It was a very literary day out for The Duchess of Cornwall on Tuesday as she hosted a tea for the Booker Prize Foundation and its 2019 winners and later attended a reception for the Oscar Wilde Society to celebrate the author’s birth.
Camilla first met with joint winners Margaret Atwood and Bernardine Evaristo at Clarence House. Atwood won for her follow up to The Handmaid’s Tale, titled The Testaments while Evaristo won for Girl, Woman, Other. Evaristo is the first black woman to have won the prize; Atwood, who won previously in 2000, is the oldest winner.
The Duchess of Cornwall has presented the Booker Prize every year since 2013 to authors including Eleanor Catton, Richard Flanagan, Marlon James, Paul Beatty, George Saunders, and Anna Burns, who also attended the reception. However, the Duchess had to miss this year’s event which took place on Monday, the same day as the State Opening of Parliament.
“An avid reader herself, The Duchess believes it is vital to support children and adults alike to develop an interest in reading and writing,” said Clarence House.
“Her Royal Highness promotes this ethos through various patronages, including the Royal Society of Literature, The National Literacy Trust, Book Trust, The Wicked Young Writers Award, Beanstalk and First Story.”
Evaristo told the Belfast Telegraph that meeting Camilla was fun. “She’s very, very funny and very engaged in literature and literature projects,” and expressed her admiration for Clarence House, saying that it has “very nice carpets and pictures.”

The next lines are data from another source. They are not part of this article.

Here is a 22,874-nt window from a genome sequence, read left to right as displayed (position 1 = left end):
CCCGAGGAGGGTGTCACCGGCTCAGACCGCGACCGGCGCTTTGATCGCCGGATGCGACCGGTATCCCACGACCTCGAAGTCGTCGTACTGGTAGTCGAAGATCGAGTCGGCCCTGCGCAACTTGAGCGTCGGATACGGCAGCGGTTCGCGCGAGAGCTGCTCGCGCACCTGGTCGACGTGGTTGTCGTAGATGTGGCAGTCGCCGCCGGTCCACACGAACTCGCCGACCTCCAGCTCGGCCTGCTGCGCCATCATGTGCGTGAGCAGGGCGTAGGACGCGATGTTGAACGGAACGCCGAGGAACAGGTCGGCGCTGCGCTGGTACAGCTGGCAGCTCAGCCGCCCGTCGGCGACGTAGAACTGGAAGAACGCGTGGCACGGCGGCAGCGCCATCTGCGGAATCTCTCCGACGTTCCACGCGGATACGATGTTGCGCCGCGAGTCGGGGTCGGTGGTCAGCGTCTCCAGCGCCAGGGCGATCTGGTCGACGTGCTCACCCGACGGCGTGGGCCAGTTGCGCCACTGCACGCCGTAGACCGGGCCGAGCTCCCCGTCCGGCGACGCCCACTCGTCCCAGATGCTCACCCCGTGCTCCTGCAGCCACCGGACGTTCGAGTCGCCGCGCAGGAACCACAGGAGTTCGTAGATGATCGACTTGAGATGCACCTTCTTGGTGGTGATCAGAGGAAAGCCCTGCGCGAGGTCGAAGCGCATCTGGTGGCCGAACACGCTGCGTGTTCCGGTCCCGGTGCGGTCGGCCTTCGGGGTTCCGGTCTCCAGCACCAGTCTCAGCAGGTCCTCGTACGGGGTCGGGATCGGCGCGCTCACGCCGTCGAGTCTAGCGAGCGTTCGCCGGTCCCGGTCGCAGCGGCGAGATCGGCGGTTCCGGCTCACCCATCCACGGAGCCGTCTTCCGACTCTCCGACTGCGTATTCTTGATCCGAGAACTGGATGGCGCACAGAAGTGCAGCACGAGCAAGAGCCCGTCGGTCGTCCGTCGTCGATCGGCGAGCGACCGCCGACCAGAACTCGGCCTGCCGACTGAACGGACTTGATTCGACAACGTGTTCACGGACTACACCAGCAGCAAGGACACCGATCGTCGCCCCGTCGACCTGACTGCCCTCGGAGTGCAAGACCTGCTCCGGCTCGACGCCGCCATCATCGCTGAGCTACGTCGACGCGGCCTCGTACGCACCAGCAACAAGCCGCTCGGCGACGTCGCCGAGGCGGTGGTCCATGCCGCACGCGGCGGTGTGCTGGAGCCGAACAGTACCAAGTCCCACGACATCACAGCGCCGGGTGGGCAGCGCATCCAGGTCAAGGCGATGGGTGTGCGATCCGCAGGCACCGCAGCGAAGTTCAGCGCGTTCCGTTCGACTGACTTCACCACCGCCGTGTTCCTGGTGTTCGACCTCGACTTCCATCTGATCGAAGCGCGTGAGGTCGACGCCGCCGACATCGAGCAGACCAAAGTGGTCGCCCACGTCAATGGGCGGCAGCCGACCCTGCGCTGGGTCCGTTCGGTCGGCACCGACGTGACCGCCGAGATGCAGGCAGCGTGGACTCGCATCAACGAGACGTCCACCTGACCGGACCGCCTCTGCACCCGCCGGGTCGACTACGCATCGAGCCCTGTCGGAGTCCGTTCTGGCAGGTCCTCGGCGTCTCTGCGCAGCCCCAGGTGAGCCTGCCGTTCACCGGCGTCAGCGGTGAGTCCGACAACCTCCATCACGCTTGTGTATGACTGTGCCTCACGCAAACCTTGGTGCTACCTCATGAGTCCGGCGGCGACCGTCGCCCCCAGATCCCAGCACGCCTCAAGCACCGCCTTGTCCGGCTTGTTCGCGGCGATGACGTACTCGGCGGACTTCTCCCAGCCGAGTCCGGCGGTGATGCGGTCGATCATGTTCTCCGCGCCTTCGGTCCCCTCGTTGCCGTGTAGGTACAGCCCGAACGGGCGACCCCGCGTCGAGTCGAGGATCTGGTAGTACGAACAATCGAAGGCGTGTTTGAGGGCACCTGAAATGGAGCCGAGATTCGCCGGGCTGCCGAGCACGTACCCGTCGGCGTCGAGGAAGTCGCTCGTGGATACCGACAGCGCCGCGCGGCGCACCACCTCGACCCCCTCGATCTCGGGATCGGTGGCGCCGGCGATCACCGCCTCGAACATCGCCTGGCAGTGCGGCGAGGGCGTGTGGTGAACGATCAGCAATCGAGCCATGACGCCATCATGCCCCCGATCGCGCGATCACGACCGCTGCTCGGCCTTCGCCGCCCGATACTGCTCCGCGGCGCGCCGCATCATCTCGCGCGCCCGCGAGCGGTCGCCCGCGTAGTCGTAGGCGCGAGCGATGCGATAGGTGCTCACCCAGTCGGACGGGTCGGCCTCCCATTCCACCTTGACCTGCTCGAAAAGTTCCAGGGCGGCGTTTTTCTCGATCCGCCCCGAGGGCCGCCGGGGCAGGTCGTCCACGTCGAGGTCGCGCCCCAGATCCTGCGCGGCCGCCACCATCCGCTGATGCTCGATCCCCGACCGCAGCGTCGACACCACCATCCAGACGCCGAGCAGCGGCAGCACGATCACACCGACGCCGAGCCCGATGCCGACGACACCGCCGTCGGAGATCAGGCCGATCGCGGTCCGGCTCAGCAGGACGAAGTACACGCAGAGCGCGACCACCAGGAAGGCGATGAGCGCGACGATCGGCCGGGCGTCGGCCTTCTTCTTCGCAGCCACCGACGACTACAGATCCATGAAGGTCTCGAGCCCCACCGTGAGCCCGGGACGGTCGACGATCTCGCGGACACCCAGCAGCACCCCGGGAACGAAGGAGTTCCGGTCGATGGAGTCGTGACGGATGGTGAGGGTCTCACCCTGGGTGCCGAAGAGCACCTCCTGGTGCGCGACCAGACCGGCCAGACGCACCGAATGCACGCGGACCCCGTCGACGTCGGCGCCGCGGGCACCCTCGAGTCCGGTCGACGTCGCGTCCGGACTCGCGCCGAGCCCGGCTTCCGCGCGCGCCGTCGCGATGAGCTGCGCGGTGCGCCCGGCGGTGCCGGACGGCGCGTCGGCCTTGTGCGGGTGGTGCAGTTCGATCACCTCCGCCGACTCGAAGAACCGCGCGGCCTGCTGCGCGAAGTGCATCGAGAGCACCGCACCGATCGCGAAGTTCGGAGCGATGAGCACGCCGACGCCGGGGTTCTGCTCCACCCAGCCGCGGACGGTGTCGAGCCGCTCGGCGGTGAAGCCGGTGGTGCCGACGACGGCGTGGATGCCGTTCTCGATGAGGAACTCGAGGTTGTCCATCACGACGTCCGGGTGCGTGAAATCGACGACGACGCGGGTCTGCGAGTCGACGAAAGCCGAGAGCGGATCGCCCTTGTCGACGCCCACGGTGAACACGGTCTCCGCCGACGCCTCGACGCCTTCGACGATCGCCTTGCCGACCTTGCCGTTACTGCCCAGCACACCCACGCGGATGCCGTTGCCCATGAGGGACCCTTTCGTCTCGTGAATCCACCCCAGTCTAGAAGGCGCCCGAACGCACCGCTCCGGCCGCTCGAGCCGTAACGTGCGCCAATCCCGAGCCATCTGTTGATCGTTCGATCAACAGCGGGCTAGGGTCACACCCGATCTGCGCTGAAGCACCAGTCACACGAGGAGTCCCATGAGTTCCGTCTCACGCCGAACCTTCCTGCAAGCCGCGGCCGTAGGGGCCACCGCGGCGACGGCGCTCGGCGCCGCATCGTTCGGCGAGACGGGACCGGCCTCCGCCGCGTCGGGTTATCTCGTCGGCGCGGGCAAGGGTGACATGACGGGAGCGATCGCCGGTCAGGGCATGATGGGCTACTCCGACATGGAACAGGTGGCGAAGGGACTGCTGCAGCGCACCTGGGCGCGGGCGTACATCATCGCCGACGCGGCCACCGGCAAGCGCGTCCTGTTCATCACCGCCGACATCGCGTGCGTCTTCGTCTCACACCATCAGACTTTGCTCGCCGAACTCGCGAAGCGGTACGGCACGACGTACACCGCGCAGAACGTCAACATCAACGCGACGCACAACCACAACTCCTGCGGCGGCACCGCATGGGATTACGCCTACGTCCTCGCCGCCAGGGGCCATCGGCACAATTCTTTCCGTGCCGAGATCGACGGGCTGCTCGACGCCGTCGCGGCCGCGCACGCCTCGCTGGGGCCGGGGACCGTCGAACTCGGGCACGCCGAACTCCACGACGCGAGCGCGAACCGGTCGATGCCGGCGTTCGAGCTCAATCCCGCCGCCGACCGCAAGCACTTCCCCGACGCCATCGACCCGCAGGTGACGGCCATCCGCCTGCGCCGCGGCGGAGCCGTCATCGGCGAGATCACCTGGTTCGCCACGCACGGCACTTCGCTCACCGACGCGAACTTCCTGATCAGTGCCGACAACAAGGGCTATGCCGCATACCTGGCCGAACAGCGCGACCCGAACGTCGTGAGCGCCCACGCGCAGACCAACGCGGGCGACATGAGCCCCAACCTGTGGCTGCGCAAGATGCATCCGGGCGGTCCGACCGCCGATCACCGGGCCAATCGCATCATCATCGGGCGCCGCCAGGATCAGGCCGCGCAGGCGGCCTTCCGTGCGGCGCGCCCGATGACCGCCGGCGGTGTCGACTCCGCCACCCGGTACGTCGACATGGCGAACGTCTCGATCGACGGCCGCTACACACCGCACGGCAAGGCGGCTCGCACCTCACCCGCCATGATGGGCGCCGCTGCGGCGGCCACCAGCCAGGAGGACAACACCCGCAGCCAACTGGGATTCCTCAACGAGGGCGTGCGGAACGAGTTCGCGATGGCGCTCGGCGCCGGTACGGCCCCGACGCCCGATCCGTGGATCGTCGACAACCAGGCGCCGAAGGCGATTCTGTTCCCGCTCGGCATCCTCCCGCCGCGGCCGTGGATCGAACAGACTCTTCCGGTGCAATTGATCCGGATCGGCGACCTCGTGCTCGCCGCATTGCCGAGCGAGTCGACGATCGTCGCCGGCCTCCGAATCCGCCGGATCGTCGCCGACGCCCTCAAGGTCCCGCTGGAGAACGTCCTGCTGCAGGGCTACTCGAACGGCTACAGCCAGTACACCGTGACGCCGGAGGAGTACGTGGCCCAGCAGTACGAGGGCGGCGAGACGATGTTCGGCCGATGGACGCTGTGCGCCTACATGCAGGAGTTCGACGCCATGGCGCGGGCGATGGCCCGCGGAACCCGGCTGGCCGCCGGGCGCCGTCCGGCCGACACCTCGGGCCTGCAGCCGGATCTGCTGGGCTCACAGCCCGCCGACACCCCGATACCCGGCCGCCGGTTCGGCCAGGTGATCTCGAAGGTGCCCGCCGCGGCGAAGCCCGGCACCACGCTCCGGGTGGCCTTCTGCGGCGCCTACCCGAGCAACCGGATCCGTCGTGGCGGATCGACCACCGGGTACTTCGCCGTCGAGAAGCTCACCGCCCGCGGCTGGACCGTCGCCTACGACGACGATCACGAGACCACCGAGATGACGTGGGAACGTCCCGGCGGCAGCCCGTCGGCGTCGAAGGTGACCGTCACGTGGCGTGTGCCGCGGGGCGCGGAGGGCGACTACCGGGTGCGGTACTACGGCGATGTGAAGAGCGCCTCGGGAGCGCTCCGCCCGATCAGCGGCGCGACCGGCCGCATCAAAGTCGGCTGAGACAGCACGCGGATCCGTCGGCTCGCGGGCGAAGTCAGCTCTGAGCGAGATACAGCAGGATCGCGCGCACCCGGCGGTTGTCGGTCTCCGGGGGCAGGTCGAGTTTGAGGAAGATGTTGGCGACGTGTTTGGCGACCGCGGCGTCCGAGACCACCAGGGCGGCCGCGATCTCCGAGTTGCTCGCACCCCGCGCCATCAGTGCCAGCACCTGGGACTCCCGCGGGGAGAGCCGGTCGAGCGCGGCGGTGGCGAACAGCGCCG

Atwood told reporters that Camilla said, “She was very sorry she couldn’t be there and swore that she would be there next year. And said how lucky we are to be writers.”
Later, the Duchess attended a reception hosted by the Oscar Wilde Society at Grosvenor House in London.
The Society ”aims to promote knowledge, appreciation and study of Wilde’s life, personality and works,” per Clarence House and hosts an annual birthday celebration for the author every October.
The guest list was settled using people that Wilde would have known, and included “artists, authors, actors, poets, playwrights, politicians, lawyers, lords, and at least one bishop, from across the UK and Ireland.”
Camilla gave a short toast at the reception, saying, “It’s lovely to be here again to salute the memory of Oscar Wilde.
“Oscar liked strong women and created quite a few in his plays – including, of course, the infamous Lady Bracknell, a character so interesting that now men want to play her – as if they didn’t have enough good parts of their own.
“As he put it in De Profundis: ‘With freedom, books, flowers, and the moon, who could not be happy?’
“Ladies and gentlemen, I now ask you to raise your glasses and drink to the memory of the author, playwright and poet Oscar Wilde.”